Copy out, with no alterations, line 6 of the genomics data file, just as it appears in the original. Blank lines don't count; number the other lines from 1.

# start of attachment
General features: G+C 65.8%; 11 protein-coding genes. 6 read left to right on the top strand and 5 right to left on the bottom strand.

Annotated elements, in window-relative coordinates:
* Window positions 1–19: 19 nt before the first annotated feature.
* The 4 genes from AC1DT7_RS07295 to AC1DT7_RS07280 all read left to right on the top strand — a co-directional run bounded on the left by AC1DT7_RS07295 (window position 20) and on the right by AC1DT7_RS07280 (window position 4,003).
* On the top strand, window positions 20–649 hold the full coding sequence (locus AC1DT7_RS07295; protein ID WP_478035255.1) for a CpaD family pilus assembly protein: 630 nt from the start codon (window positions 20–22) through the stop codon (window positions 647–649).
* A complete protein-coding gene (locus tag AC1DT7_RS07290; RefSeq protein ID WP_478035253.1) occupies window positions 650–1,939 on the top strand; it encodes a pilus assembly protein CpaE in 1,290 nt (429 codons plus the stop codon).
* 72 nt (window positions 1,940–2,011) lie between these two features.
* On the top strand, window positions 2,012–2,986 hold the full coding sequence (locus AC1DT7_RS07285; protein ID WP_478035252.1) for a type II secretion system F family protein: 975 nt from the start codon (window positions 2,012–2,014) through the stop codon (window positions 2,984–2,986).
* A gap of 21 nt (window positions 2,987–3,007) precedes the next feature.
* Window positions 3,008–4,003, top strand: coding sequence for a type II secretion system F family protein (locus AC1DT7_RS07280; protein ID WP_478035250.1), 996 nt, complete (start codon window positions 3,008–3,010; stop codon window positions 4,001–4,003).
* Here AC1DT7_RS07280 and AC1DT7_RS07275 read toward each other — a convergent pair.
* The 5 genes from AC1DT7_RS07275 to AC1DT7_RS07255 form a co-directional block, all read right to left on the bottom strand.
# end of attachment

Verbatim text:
* A complete protein-coding gene (locus tag AC1DT7_RS07290; RefSeq protein ID WP_478035253.1) occupies window positions 650–1,939 on the top strand; it encodes a pilus assembly protein CpaE in 1,290 nt (429 codons plus the stop codon).